The overvaluated Dollar of the 50ties/60ties helped the Europeans to gain market share in the US (and become more competitive on their home markets).
Over/undervaluated currencies have their respective advantages and disadvantages in different areas of the countrys economies. Depends on the circumstances. One can not say that the one is generally good and the other generally bad.
[ May 02, 2005: Message edited by: Axel Janssen ]
 
blacksmith
Posts: 1332
2
  • Mark post as helpful
  • send pies
    Number of slices to send:
    Optional 'thank-you' note:
  • Quote
  • Report post to moderator
Frank Silbermann:

I suspect that Chinese imports is driving the devaluation of the dollar. Since their currency is pegged to the dollar, the devaluation will continue until the exchange rates become so ridiculous that the Chinese currency has no choice but to become unpegged.

Do you think the Chinese Yuan is overvalued or undervalued at the peg?

Most people think it is undervalued, encouraging export of Chinese goods to the U.S. - that is, that 1 Yuan is "really" worth more than 1/8 of a dollar. If that's the case, 8 Yuan are actually worth more than a dollar, and the fact that you can get them for a dollar should be pushing the value of the dollar up, not down. By this theory, the dollar would fall even further if the Yuan were unpegged.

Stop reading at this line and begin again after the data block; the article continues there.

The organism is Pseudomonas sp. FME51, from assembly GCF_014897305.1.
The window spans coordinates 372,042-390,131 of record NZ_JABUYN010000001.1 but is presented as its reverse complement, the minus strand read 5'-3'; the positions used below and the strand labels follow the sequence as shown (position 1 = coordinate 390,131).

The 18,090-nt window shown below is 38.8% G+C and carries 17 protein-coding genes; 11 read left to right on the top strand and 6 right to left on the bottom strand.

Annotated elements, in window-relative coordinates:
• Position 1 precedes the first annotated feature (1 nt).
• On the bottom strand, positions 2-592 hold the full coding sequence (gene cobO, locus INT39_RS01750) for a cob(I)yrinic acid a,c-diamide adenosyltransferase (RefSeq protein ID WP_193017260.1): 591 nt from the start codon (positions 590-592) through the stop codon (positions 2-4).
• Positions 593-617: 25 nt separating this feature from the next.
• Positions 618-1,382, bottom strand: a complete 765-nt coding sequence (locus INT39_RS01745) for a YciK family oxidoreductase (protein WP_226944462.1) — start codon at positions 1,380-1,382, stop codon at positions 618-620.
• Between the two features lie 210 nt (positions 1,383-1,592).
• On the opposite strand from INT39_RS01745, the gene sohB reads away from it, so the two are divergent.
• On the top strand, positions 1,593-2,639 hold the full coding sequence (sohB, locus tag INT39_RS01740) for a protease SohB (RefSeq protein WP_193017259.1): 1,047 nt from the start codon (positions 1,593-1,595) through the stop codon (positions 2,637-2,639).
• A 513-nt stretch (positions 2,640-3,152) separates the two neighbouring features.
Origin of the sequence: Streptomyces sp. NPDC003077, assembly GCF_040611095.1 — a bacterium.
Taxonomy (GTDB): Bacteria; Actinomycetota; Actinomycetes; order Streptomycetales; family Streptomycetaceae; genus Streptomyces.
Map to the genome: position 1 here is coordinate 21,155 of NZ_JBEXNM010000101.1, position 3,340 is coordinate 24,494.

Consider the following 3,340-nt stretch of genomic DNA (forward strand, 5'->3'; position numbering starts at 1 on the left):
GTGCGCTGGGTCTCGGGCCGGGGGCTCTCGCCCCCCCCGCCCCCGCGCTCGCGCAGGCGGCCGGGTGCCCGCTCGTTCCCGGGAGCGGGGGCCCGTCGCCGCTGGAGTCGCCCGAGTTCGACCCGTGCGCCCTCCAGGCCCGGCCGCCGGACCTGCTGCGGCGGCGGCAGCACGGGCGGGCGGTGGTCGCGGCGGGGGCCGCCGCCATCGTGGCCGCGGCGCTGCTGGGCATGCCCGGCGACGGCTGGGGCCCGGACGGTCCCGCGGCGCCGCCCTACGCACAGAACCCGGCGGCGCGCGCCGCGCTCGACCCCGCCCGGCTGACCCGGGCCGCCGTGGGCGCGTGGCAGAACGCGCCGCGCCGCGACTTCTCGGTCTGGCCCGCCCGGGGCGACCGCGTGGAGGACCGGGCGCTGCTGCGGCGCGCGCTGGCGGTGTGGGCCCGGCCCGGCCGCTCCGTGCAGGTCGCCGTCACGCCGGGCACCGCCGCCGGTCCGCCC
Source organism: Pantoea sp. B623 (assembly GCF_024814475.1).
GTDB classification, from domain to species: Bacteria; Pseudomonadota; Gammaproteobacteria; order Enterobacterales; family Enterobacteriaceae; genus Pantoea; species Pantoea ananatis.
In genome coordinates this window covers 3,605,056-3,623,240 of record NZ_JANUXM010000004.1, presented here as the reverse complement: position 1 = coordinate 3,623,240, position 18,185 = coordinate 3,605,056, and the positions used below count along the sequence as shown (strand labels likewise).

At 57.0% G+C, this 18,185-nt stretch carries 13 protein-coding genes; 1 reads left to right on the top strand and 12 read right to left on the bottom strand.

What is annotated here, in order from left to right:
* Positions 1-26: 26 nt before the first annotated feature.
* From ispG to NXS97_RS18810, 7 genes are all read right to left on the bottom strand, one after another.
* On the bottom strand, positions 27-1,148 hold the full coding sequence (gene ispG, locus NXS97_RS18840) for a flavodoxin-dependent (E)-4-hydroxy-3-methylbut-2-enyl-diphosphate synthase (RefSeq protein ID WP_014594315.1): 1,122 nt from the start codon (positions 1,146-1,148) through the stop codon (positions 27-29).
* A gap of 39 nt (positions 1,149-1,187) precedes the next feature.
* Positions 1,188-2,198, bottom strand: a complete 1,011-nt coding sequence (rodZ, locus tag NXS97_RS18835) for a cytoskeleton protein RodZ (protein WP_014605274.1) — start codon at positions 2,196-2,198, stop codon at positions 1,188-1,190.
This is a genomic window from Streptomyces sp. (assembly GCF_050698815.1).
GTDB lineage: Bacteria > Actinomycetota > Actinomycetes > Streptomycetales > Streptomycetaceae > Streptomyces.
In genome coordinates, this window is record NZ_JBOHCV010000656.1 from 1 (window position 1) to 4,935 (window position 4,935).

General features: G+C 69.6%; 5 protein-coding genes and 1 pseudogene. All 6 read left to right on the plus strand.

The only way the Yuan can be dragging the dollar down is if 8 Yuan are actually worth less than a dollar. If this is the case, unpegging would cause the dollar to become worth more than 8 Yuan, encouraging the U.S. to buy even more Chinese goods and services instead of spending domestically.
 
Warren Dew
blacksmith
Posts: 1332
2
  • Mark post as helpful
  • send pies
    Number of slices to send:
    Optional 'thank-you' note:
  • Quote
  • Report post to moderator
Peter Madden:

You guys think it'll sink further?

I don't think it will go much further. Economic countercurrents are already setting in; for example, Boeing has beaten out Airbus for a number of contracts in the last few weeks, undoubtedly in part because Boeing's aircraft just became significantly cheaper.
 
Axel Janssen
Ranch Hand
Posts: 2166
  • Mark post as helpful
  • send pies
    Number of slices to send:
    Optional 'thank-you' note:
  • Quote
  • Report post to moderator
a rising Euro won't happen, because the economy of the biggest countries in the middle is simply to weak. A french guy from OECD expressed himself that way. I've read in chilean news. Our own news are currently too frustrating to watch.
 
Ranch Hand
Posts: 5093
  • Mark post as helpful
  • send pies
    Number of slices to send:
    Optional 'thank-you' note:
  • Quote
  • Report post to moderator
The high Euro is a main cause for the faltering Euro economies...

Our exports are too expensive, imports are too cheap for homegrown products to compete anymore.